Around 70 million Inmate phone records have been compromised setting a precedent in modern day U.S. history. The phone records were secured by The Intercept and the meta data is from Securus based in Dallas, a provider of telephone services in prisons and jails throughout America. The phone records were provided by an anonymous hacker no doubt with concerns over inmate’s constitutional rights under the Sixth Amendment. Securus confirm that that they service 2,600 agencies along with a million inmates throughout North America. The phone records provide links to recordings that can be downloaded. The phone records in question are within the period December 2011 through to Spring 2014. Figures point to around 14,000 conversations between attorneys and inmates. The case is set to bring about serious legal implications.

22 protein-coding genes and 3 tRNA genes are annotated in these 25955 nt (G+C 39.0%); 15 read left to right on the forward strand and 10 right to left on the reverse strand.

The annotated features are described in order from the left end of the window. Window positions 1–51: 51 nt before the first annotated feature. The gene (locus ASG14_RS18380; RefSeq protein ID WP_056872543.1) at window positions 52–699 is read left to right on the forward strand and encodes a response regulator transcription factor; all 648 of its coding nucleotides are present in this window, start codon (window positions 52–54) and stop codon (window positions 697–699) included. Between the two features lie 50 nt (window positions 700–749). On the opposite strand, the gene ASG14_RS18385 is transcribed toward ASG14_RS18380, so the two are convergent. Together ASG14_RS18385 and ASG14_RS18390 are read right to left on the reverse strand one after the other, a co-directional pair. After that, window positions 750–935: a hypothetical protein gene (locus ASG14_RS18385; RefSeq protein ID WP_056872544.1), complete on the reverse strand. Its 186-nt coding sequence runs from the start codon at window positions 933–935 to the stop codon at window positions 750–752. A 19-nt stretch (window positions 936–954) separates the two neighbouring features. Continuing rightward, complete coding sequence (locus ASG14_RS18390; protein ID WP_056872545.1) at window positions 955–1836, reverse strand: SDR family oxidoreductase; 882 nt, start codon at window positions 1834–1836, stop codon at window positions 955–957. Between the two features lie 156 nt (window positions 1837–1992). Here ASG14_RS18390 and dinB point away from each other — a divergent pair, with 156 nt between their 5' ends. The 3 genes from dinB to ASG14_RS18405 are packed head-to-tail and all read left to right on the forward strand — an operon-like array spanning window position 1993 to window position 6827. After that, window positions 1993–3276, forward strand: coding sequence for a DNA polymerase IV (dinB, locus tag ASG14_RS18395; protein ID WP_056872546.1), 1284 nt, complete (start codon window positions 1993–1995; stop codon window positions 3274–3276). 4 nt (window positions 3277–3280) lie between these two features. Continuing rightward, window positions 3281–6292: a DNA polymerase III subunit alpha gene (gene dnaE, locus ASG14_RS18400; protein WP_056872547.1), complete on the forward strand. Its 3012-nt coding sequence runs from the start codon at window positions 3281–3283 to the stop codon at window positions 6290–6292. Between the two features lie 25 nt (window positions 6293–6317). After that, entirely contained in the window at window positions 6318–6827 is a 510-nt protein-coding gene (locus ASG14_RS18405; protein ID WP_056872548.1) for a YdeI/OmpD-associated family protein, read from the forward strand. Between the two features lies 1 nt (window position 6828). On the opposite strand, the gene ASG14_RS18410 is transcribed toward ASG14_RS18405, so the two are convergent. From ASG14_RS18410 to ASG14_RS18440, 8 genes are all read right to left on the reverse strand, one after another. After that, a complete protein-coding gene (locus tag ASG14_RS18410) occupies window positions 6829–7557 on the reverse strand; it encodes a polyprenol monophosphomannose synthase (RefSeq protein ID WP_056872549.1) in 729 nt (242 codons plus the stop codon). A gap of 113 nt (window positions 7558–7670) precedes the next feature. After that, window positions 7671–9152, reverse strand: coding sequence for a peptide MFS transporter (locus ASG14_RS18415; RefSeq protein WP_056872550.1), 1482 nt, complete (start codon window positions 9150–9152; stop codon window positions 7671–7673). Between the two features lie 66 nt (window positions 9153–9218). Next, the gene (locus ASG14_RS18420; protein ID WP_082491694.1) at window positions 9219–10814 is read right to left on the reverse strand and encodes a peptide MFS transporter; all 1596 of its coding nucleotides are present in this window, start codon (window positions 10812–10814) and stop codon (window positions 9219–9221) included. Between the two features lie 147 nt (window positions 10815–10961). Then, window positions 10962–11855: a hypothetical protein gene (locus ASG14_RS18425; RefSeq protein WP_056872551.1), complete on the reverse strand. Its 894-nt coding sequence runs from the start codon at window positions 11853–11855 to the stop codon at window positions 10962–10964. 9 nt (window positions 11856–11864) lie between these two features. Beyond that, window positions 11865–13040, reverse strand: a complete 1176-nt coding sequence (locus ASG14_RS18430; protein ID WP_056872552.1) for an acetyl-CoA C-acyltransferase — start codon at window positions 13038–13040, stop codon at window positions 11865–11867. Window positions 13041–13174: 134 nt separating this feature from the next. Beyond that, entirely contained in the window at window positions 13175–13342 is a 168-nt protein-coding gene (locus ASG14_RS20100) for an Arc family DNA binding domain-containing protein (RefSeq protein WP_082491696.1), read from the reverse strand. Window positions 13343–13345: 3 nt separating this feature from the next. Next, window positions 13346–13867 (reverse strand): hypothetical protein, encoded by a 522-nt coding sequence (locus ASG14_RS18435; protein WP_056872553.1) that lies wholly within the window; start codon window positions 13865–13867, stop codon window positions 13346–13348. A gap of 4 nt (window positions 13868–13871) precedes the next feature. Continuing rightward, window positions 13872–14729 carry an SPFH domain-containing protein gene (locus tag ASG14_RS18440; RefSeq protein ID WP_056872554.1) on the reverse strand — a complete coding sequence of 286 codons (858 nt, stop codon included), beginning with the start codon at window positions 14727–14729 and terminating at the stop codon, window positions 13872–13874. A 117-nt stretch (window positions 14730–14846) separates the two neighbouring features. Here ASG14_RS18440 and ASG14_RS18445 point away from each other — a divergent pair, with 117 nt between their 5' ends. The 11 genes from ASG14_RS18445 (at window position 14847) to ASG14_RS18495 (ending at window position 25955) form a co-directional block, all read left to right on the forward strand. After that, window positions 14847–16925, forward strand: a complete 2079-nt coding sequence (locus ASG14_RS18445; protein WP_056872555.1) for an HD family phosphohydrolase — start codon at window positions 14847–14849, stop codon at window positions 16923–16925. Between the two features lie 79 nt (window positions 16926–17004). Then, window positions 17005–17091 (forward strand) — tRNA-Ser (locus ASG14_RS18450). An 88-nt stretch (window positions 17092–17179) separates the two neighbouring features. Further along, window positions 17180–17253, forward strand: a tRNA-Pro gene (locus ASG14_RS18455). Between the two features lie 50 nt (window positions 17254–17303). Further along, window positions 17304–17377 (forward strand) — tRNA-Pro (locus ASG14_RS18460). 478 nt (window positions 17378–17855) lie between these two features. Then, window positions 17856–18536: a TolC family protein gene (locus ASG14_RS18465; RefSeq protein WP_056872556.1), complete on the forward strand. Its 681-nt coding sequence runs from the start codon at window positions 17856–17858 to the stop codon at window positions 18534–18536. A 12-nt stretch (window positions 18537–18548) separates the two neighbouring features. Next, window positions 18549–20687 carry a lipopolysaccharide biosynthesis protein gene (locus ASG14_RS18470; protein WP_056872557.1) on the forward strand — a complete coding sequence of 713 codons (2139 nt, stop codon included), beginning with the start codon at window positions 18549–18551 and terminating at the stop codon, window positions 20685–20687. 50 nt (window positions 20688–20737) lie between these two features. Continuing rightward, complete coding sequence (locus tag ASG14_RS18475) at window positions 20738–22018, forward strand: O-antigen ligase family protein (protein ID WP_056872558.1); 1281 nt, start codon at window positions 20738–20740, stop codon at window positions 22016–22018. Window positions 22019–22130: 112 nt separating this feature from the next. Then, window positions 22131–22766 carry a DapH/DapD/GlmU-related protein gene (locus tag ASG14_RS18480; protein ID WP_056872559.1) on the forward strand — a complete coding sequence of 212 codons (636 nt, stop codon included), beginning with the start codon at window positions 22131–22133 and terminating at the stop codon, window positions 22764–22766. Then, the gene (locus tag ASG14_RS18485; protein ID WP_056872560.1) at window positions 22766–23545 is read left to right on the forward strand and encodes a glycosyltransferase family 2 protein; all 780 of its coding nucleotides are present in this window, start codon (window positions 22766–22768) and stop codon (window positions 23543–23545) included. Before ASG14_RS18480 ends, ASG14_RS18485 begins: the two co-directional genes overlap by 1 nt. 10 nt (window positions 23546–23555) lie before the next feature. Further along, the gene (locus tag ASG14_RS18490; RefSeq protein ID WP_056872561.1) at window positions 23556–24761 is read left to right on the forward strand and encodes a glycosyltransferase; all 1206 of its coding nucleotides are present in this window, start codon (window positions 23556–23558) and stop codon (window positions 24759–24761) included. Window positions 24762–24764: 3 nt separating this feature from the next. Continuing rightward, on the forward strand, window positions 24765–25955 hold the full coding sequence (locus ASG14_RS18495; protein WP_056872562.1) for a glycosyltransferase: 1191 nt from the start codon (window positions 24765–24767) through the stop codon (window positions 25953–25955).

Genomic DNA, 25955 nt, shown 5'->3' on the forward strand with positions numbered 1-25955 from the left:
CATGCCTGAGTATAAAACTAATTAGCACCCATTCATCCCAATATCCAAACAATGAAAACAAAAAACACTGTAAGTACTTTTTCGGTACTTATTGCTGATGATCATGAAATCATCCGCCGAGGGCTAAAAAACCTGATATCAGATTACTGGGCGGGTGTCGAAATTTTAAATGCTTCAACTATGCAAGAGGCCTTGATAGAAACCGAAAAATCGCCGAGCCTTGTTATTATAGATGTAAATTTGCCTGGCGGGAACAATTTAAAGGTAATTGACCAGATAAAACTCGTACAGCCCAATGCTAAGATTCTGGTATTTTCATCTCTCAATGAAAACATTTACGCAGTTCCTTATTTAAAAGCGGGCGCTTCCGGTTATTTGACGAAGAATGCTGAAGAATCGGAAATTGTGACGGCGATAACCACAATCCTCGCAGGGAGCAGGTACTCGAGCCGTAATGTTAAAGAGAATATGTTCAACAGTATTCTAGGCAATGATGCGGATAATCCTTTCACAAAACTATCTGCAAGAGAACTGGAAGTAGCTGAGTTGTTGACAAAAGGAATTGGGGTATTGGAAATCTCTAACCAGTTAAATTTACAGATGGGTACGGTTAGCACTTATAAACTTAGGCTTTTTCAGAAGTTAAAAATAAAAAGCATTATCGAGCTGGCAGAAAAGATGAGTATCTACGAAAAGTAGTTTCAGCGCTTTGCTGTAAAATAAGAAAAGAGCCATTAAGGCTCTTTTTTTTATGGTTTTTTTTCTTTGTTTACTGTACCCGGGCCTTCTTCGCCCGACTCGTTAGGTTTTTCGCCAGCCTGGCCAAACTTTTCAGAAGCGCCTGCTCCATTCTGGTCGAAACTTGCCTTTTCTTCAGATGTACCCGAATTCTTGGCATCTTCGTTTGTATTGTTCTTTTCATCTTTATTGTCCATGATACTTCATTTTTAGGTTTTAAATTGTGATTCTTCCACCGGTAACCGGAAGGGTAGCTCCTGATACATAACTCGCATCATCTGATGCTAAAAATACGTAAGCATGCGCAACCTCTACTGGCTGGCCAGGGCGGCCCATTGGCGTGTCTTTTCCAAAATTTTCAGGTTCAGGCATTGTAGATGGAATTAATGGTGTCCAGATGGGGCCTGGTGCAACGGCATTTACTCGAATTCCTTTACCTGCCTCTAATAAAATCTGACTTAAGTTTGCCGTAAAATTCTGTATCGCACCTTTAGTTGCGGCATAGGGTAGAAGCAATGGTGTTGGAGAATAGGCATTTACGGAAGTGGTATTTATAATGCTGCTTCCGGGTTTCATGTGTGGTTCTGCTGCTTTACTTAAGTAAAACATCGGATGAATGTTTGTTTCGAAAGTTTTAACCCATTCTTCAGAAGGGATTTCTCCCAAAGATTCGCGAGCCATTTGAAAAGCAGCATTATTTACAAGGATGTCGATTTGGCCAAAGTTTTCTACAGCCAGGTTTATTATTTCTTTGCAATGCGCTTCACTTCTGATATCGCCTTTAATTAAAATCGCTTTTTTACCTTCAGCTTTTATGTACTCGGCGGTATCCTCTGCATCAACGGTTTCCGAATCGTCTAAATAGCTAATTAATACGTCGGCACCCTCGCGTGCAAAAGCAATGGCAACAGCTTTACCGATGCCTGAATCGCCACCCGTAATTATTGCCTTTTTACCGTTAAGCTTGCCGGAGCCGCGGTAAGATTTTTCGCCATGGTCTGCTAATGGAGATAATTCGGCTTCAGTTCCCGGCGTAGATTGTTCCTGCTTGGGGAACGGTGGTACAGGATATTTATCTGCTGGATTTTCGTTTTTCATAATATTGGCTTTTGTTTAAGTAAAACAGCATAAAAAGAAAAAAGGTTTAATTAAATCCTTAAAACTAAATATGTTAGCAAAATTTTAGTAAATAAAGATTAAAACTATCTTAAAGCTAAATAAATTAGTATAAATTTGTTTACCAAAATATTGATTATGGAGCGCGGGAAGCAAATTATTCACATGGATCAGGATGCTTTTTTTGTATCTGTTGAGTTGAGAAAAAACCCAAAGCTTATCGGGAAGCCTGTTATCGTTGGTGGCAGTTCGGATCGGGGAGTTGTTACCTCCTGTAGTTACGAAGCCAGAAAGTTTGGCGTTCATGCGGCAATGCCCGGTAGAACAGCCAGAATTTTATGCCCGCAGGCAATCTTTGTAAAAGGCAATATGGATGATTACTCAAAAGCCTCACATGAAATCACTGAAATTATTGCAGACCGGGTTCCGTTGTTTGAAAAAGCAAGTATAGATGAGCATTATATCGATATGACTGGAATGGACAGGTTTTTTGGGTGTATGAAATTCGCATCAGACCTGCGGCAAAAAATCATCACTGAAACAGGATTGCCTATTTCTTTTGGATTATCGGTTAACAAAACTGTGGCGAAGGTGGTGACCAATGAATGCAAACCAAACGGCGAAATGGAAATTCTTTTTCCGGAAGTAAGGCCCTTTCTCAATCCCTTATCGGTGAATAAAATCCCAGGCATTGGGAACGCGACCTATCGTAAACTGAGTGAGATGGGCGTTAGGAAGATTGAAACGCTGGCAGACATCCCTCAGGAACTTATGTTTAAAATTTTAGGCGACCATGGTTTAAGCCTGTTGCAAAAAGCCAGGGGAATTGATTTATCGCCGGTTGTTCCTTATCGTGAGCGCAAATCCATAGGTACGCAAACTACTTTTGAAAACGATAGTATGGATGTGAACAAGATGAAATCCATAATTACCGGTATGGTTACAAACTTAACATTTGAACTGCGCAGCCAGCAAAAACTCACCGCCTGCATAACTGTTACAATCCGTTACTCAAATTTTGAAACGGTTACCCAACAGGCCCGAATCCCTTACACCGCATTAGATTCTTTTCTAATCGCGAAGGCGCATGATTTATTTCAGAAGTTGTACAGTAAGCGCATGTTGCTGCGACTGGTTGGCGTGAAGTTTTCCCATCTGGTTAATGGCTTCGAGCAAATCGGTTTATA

The phone records database is said to include first and last names of prisoners along with numbers called. The duration of the phone call and time and date. Also the relevant account number provided by Securus to the inmate. ACLU state that while an inmate’s rights become limited through conviction the attorney-client privilege isn’t. The blanket recordings of inmate phone records is a recent phenomenon initially being put forward as protection for individuals on the outside as well as the inside.

While complaints over Securus regarding client-attorney calls previously they comment that all the relevant calls were recorded with express permission. Attorneys may register their number in order for it to be exempt. The suit has also claimed disclosure by prosecutors and other prosecutors have used the phone records “to their tactical advantage”.

However Securus prefer to put a more positive spin on the whole issue and states no evidence suggests systems were compromised or breached. They are in contact with law enforcement and police department’s. They put forward that an evidence is suggesting person/s with authorized access to limited records may well be responsible. They have also found no evidence that attorney-client calls had been recorded without the parties consent.